PTYS/LPL Colloquium Schedule 2010/2011

Colloquia are held in Kuiper 308 or 312, beginning at 3:45 p.m. Refreshments at 3:30 p.m. in the Kuiper Atrium.

Tuesday, Aug 31, 2010
3:30 pm — 5:00 pm
LPL Colloquium: Photochemical Aerosols: Production, Evolution, and their Role in Titan's Atmosphere
Panayotis Lavvas, Research Associate at the Lunar and Planetary Laboratory, is the scheduled speaker. Host: Caitlin Griffith

Abstract: Titan's aerosols are a result of the complex photochemistry that takes place in the satellite's atmosphere. The Voyager missions identified the main impact of aerosols in the stratosphere, but the Cassini/Huygens mission has revealed a far more complex and intriguing picture: aerosols are detected at as high altitudes as in the thermosphere, they form multiple detached layers above the stratospheric main haze layer, they extended all the way to the surface in the main haze layer, and eventually cover the satellites surface. I will present an overview of the latest observations regarding the aerosols properties as revealed by the Cassini/Huygens instruments, and furthermore discuss recent simulations for the aerosol production and evolution. These demonstrate the feedback of aerosols in the gas phase chemistry of the atmosphere, and their role in cloud formation in the lower atmosphere.
Kuiper Space Sciences: Room 308
Tuesday, Sep 7, 2010
3:30 pm — 5:00 pm
LPL Colloquium: It's a Long Way Down: Finding Faint Planets and Disks with the LBT Interferometer
Dr. Philip Hinz from Steward Observatory is the scheduled speaker.

The rapid pace of discovery for exoplanets and disks is providing as many surprises as confirmations to our picture of planet formation and system architecture. I will review the state of these observations and describe plans with the LBT Interferometer to further our understanding of exoplanet systems. LBTI will detect warm exozodiacal emission and Jupiter-like planets, and improve our understanding of planetary system formation and evolution. It is also important ground work for the planned detection of rocky, Earth-like planets. Space missions that aim to detect light 7-10 decades down need to know first what exists at 3-6 decades fainter than a star.
Kuiper Space Sciences Building: Room 308
Tuesday, Sep 14, 2010
3:30 pm — 5:00 pm
LPL Colloquium: Chondrule Formation: A New Approach to an Old Problem
Melissa Morris, Research Associate at Arizona State University, is the scheduled speaker. Host: Lon Hood.

The parent bodies of the most primitive meteorites, the chondrites, formed ~4.57 billion years ago. Chondrites are remarkable for containing calcium-rich, aluminum-rich inclusions (CAIs), the oldest solids in the Solar System, whose formation has been dated to between 4567 and 4569 Ma. Also found in abundance within all chondrites (except for CI carbonaceous chondrites) are sub-millimeter- to millimeter-sized, (mostly ferromagnesian) igneous spheres, called chondrules, from which the chondrites derive their name. Chrondrules formed, at most, ~ 2-3 million years after CAIs as melt droplets that were heated to high temperatures while they were independent, free-floating objects in the early solar nebula. After they were heated, cooled, and crystallized, chondrules were incorporated into the parent bodies from which chondrites originate. Chondrules are capable of providing incredibly detailed information about conditions in the Solar System protoplanetary disk, if the process that led to their heating, melting and recrystallization could be understood. Chondrules make up to 80% of the volume of ordinary chondrites, and it is estimated that ~ 10^24 g of chondrules exist in the asteroid belt today. It is believed that the asteroid belt has been depleted by a factor of ~ 1000, indicating that there may have been ~ 10^27 g of chondrules in the primordial asteroid belt(at least a Mars mass of rock). Such a prevalence of chondrules suggests that chondrule-forming events were widespread in the solar nebula. A process that can melt 10^27 g of rock is surely a dominant process in the solar nebula disk, and must be identified. Any mechanism advanced to explain the melting of chondrules must meet the observational constraints on their formation, especially their thermal histories. In this talk, I will discuss the constraints on chondrule formation and several proposed formation mechanisms, in particular, the most widely-accepted hypothesis: that chondrules were melted in shock waves in the protoplanetary disk. I will present several alternatives as potential sources of such shock waves. Finally, I will discuss a new, interdisciplinary approach to the problem of chondrule formation.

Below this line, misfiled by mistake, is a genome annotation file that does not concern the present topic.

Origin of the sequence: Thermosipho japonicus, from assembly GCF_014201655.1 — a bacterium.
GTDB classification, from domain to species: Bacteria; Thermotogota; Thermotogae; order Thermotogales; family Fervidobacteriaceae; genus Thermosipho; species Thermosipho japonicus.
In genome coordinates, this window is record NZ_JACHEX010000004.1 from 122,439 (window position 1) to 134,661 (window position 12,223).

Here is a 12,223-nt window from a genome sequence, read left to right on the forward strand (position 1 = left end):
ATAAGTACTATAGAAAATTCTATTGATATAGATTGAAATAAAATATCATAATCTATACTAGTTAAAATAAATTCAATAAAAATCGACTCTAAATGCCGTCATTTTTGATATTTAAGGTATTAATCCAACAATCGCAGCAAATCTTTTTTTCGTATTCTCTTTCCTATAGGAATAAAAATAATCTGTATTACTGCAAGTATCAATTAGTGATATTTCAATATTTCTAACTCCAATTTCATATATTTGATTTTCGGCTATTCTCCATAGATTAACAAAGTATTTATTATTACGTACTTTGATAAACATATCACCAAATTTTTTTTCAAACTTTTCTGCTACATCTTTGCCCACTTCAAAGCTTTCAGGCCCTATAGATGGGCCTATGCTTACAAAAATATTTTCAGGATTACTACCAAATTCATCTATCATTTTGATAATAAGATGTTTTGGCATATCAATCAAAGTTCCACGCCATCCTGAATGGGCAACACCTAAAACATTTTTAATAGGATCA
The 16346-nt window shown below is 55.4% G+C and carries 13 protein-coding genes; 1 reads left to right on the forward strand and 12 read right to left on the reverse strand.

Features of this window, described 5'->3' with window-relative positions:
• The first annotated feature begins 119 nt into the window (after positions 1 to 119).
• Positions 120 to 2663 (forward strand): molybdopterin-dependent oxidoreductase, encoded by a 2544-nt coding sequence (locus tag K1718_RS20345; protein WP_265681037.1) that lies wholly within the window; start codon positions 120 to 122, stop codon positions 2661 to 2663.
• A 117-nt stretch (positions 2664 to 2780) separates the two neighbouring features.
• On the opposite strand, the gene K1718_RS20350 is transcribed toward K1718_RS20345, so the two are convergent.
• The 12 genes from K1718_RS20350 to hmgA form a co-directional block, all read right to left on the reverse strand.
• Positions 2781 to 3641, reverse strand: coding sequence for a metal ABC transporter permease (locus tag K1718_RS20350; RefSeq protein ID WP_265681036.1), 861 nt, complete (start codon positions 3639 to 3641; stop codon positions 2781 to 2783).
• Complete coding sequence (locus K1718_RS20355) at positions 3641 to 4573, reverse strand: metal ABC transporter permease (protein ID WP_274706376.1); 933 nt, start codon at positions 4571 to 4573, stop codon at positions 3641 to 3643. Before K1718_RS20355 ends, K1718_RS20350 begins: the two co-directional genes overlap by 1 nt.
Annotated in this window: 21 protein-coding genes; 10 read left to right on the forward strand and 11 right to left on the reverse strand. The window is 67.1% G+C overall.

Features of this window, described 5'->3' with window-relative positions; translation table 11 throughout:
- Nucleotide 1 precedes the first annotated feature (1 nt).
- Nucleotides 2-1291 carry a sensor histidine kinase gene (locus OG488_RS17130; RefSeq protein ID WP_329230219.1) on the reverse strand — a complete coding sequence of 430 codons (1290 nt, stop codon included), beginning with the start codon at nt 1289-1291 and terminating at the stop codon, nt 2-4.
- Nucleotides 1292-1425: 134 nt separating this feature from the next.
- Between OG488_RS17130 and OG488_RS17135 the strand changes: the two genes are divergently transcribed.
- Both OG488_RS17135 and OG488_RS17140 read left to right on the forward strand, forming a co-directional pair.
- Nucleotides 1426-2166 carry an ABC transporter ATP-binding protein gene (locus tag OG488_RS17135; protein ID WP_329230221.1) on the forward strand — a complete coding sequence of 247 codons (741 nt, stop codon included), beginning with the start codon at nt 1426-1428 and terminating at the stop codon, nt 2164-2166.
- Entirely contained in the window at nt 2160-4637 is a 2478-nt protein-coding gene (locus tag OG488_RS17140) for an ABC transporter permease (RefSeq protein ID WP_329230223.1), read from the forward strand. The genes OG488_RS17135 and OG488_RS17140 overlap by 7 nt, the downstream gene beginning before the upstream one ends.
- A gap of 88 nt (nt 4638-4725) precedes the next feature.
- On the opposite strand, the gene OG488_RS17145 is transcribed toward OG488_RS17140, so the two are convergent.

Kuiper Space Sciences: Room 308
Tuesday, Oct 12, 2010
3:30 pm — 5:00 pm
LPL Colloquium: Planetary Upper Atmospheres under Strong XUV Radiation
Dr. Feng Tian (Research Associate at LASP, University of Colorado) is the scheduled speaker.
Host: Roger Yelle.

Planetary Upper Atmospheres under Strong XUV Radiation